The towns are so rural, their residents have yet to be touched by the Internet revolution. Forget comment sections or forum threads. In Clinton, you have to track down actual hand-written notes that residents filed with city hall to read their complaints about the rate increase. Luckily, city officials were nice enough to scan some of them.

Here's one, dated August 8, 2009:

My husband and I are on a fixed income and with everything going up in price this would be very a very large burden on us as well as most of the citizens of Clinton. Our town is mostly of people like us and this would be such a hardship for us. A 50.8% raise is outrageous on anything. Please do not let this happen. It would mean the difference in bringing buying food and medicine or paying a high water bill to make someone else's life easier.

Here is how the AIG takeover went down: In 2005, flush with cash from its shady dealings in the mortgage derivatives market, AIG announced that it was in the process of acquiring Utilities Inc., a holding company that controlled scores of small water utilities across 17 different states. With just 300,000 customers, the company wasn't huge, but it boasted of being the largest privately held water utility in the country.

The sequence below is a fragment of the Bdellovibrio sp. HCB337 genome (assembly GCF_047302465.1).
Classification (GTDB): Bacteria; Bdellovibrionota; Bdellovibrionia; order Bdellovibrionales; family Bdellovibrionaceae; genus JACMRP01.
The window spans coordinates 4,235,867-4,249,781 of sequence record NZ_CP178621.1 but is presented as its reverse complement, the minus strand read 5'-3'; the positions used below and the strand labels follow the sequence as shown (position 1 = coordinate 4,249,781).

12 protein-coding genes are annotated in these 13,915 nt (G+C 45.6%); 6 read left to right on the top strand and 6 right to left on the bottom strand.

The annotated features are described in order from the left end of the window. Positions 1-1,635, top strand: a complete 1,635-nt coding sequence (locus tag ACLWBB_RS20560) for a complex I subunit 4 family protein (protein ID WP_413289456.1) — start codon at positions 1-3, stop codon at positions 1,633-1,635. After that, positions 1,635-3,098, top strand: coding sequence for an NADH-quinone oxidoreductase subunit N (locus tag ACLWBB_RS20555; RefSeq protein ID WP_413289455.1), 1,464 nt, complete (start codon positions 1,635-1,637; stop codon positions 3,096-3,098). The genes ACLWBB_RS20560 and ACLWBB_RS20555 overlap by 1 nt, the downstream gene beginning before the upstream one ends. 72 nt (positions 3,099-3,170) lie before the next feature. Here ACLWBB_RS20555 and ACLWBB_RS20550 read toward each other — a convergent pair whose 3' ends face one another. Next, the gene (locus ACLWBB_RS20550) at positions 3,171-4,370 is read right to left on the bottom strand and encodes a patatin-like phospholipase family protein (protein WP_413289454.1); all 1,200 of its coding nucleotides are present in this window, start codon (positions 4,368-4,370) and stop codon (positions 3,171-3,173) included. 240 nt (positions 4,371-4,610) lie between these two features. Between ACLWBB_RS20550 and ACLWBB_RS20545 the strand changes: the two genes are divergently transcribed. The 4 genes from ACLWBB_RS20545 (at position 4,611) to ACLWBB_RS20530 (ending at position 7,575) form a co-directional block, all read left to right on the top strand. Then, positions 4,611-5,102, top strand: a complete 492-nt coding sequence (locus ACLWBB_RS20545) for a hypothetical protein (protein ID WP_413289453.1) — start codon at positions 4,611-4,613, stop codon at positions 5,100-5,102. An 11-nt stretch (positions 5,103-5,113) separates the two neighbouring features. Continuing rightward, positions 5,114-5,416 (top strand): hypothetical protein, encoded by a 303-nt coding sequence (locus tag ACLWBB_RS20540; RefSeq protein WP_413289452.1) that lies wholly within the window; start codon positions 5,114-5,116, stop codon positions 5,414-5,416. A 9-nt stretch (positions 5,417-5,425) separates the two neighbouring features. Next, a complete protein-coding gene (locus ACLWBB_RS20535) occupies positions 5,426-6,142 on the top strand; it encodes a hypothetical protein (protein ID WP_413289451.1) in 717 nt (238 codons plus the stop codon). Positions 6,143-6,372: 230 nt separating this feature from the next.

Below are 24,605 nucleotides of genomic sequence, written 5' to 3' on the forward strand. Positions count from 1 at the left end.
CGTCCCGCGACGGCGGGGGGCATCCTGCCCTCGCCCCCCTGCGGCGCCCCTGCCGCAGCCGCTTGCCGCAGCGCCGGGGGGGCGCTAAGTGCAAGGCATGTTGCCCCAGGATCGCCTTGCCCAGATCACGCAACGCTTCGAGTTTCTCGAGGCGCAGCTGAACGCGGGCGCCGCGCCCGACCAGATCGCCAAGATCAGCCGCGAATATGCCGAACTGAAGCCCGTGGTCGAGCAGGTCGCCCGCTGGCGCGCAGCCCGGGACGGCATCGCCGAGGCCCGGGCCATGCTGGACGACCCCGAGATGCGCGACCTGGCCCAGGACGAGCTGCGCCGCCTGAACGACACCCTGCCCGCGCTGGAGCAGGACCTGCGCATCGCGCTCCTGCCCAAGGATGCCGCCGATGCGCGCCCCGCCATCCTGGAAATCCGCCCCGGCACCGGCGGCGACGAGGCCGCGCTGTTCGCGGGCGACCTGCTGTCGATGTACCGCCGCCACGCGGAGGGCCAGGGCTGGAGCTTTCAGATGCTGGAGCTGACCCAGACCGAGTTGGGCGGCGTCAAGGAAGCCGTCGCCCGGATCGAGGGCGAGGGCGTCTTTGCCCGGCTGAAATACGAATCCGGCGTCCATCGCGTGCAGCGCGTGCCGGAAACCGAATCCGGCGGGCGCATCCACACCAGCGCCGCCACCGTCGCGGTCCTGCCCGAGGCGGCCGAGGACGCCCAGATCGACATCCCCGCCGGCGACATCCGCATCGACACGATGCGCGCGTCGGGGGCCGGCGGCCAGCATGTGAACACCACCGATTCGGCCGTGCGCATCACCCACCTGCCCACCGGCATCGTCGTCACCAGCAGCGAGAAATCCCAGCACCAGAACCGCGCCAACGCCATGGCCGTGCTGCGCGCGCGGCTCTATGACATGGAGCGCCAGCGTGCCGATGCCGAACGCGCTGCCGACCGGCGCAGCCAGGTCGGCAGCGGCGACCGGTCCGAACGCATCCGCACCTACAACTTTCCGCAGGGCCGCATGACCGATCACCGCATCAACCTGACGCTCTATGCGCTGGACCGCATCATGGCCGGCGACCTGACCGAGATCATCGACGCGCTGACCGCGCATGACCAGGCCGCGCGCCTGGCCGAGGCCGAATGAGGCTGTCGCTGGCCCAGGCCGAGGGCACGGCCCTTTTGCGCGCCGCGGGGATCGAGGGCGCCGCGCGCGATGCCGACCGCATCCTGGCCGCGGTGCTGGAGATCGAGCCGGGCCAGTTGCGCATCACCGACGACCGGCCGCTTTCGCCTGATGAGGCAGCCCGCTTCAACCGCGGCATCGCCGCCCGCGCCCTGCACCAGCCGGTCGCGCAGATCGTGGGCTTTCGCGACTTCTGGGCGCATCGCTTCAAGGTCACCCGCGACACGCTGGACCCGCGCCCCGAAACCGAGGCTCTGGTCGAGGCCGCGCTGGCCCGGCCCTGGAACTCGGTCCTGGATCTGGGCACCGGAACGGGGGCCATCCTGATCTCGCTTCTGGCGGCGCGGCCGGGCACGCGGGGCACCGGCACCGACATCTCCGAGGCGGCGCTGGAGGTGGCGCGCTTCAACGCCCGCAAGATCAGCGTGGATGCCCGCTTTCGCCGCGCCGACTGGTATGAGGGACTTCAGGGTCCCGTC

"We have long considered water infrastructure as an attractive investment opportunity and an excellent complement to [our] existing energy infrastructure portfolio. Utilities Inc. is a leader in this industry and we are pleased that [we have] the opportunity to acquire this business,” AIG Chairman and CEO Win J. Neuger gloated in a press release.

AIG had reason to be pleased with its purchase. Water utilities are one hell of a profitable business, with international corporations easily making a 20 to 30% profit margin, according to a 2007 report by Food and Water Watch. In the US, federal regulations limit profits to 10%, a pesky rule that companies easily subvert by shuffling their income around and “investing” it in side businesses. These kinds of returns would be the envy of the pharmaceutical and oil industries. How do water companies do it? According to Food and Water Watch, they charge 50% more for services than public utilities and pocket the difference, thereby unleashing the potential of the free market.